Louisiana

Day 1797 Wednesday 16th September

Leaving Houston we passed over two huge bridges, high enough to let oil tankers pass beneath on route to the many oil refineries that dotted the landscape. Huge coal stock piles were being hosed down, there size equal to the ore piles we saw in Cape Lambert, Western Australia. Also trains at least two km long, loaded with crude oil being slowly pushed into the receiving dock, two cars at a time being drained of their black gold.

At a gas station in Lafayette we met Hank and his wife who were very interested in our trip. They were on route to ‘sinners paradise’, a casino and invited us to join them, we declined as it was not our mug of tea. Many photos were taken and we went our separate ways after much hand shaking.

In Lafayette we took a very nice camp ground, complete with electricity, wood fired braai’s, hot showers and under cover camping, excellent! The evening spent watching racoon’s wandering the grounds looking for free food. Oblivious to our fire burning not far from their foraging.

Day 1798 Thursday 17th September

Trying to leave at sun up and head east to New Orleans where we advised to spend just one evening sampling the wild night life, we were postponed by the Honda being a no start. After a little smooth talking and carb tickling I managed to bring the old bird into life, not knowing why it did not want to start.

Interstate ten was the easy choice, the local route road ninety passed through so many traffic lights we took the highway. The early morning fog that developed at around eight only added to the atmosphere of the Henderson Swamp that we passed over, thirty km of it on a raised highway. Made me wonder at the technology involved in the building of such a road in ‘gator infested waters, were there guys with rifles on guard duty? I hope so, as passed over some of the bayou’s I saw nostrils and eyes cruising the waters. The swamp stretched to the horizon, misty fog covered the dark waters of the bayous that seamed from the highway to be running perfectly at ninety degrees, must be a little of an illusion…

Stopping off for gas at Baton Rouge we breakfasted on left over cereal and semi dried figs, kindly given to us by Kiki. Noel came over and asked of our trip, we swapped tales of countries we had in common. Leaving there we managed to cover just under one km before Diane’s Honda died on the roadside. I doubled back to see her looking unimpressed at her beloved bike. She said it was like being out of gas, as we had just filled, unlikely. A few minuets found split vacuum hoses from the carbs to the fuel tap, replacing those saw us under way. The cause of the reluctance to start this morning,

Asking for camping at the French Quarter R.V. Park we were told “no we don’t have that kinda thing here” by an attractive looking Thai girl. Well that was ok as the book said ‘no tents’ but we had to try as it was very close to the action in downtown.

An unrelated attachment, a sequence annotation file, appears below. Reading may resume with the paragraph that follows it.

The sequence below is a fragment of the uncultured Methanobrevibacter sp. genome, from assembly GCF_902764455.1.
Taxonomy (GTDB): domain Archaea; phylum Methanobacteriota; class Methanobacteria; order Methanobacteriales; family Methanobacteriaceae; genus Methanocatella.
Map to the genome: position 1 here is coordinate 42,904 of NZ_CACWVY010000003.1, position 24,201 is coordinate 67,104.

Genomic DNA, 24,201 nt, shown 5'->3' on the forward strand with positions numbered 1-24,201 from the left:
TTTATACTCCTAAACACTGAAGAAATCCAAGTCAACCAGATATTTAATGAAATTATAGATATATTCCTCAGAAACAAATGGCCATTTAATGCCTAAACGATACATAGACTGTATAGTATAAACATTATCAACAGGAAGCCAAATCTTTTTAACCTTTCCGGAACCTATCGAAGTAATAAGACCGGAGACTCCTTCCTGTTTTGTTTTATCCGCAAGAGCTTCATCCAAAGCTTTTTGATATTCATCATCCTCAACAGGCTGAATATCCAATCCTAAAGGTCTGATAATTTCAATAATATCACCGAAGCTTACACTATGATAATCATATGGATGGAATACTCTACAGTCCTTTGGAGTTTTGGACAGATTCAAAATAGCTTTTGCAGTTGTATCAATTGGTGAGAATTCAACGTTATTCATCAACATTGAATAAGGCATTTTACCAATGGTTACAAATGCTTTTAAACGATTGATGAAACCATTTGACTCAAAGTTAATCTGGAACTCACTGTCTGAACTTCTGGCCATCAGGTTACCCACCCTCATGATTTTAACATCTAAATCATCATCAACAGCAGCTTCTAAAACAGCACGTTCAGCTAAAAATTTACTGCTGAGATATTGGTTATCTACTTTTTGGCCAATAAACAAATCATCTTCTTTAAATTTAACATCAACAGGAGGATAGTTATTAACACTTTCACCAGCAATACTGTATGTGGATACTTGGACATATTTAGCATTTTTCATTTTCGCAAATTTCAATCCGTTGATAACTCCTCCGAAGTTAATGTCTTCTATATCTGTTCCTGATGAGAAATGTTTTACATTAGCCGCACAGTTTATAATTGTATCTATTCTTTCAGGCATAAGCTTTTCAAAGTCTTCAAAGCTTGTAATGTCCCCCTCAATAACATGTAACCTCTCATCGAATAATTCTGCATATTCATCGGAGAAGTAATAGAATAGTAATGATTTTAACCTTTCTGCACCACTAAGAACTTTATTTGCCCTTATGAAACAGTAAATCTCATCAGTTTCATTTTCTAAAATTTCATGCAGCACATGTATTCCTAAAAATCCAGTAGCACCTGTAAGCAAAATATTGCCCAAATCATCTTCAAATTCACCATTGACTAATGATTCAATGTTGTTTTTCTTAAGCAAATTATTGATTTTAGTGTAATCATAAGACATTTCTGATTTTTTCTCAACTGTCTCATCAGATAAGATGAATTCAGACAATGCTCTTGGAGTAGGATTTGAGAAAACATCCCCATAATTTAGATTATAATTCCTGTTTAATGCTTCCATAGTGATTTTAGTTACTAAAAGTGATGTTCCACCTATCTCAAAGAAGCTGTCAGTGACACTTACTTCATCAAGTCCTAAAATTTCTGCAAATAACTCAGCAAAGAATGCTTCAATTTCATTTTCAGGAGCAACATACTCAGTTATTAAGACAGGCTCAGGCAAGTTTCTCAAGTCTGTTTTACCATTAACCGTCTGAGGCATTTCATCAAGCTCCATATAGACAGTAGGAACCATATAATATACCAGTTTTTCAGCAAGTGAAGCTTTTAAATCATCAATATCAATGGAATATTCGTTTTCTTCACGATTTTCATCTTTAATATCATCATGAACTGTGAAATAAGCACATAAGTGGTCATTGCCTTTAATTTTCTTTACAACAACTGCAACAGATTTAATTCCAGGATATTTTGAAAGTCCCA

Attempting to leave RV paradise for camps unknown the Honda once again was a no show. This time the immobiliser light not doing what it should, the only quick fault I found was the main power supply multi plug was corroded, a quick clean and a squirt of WD saw the light off and bike running.

Taking a down scale camping/RV site we were soon set up, laundry done and heading out to take in the night life.

Taking the bus into town and walking the streets of jazz bars, strip joints, pole and lap dancing clubs. There was no entry fee, however the doorman asked for I.D. and the drinks were expensive, after one beer in a jazz club we stuck to ‘free’ street entertainment and no beer!

Day 1799 Friday 18th September

Aiming to leave early but did not as the freight train yard behind our tent kept us awake for most of the night.

We fed from a greasy spoon diner next door, as we stood in line to pay a very local guy sat at a table called out to me “hey y’all riding a horse?”. I looked down at my dusty boots and scuffed leather bike pants and could see point of view. I told answered “no were on motorcycles”, “I’ll be damned there and back” was his reply! Having eaten our very greasy hash browns and eggs, we passed on the grits, looking to much like wallpaper paste and the samp we tried in Zimbabwe. We were on the road by nine.

Taking a short cut across Lake Pontchartrain via a huge bridge, thirty km long. The same as across the English channel but probably not as deep or as much ocean freight using the water way.

We cut through charming pine forests and small towns until we hit I fifty five northbound, where we headed for Mississippi.

Stopping for gas we filled and tried to pay with my Auzzy travel card that often does not work, the lady tried many times and eventually it went through. Heading out for Mississippi I think maybe our ten minute delay was good fortune for us.

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